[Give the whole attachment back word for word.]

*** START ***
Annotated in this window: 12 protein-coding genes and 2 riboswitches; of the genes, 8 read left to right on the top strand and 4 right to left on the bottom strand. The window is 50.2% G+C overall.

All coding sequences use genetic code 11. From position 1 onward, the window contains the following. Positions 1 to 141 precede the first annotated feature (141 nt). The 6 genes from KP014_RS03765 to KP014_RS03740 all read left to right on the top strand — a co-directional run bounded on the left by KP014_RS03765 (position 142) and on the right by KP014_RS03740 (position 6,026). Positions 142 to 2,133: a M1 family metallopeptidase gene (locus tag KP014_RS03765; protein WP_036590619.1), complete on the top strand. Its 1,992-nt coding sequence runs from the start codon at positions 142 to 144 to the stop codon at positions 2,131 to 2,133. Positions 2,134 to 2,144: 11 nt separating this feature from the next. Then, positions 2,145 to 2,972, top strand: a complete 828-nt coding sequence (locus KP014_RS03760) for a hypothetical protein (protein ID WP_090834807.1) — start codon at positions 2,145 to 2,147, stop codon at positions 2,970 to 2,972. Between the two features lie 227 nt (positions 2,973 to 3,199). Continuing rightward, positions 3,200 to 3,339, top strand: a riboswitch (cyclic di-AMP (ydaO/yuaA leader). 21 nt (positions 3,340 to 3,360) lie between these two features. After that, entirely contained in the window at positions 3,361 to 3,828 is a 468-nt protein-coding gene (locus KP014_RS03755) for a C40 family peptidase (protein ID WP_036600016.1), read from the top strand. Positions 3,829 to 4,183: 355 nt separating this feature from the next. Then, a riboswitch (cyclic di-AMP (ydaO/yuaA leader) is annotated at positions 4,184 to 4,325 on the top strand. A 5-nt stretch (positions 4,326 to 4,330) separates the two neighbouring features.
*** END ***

Annotated in this window: 12 protein-coding genes and 2 riboswitches; of the genes, 8 read left to right on the top strand and 4 right to left on the bottom strand. The window is 50.2% G+C overall.

All coding sequences use genetic code 11. From position 1 onward, the window contains the following. Positions 1 to 141 precede the first annotated feature (141 nt). The 6 genes from KP014_RS03765 to KP014_RS03740 all read left to right on the top strand — a co-directional run bounded on the left by KP014_RS03765 (position 142) and on the right by KP014_RS03740 (position 6,026). Positions 142 to 2,133: a M1 family metallopeptidase gene (locus tag KP014_RS03765; protein WP_036590619.1), complete on the top strand. Its 1,992-nt coding sequence runs from the start codon at positions 142 to 144 to the stop codon at positions 2,131 to 2,133. Positions 2,134 to 2,144: 11 nt separating this feature from the next. Then, positions 2,145 to 2,972, top strand: a complete 828-nt coding sequence (locus KP014_RS03760) for a hypothetical protein (protein ID WP_090834807.1) — start codon at positions 2,145 to 2,147, stop codon at positions 2,970 to 2,972. Between the two features lie 227 nt (positions 2,973 to 3,199). Continuing rightward, positions 3,200 to 3,339, top strand: a riboswitch (cyclic di-AMP (ydaO/yuaA leader). 21 nt (positions 3,340 to 3,360) lie between these two features. After that, entirely contained in the window at positions 3,361 to 3,828 is a 468-nt protein-coding gene (locus KP014_RS03755) for a C40 family peptidase (protein ID WP_036600016.1), read from the top strand. Positions 3,829 to 4,183: 355 nt separating this feature from the next. Then, a riboswitch (cyclic di-AMP (ydaO/yuaA leader) is annotated at positions 4,184 to 4,325 on the top strand. A 5-nt stretch (positions 4,326 to 4,330) separates the two neighbouring features.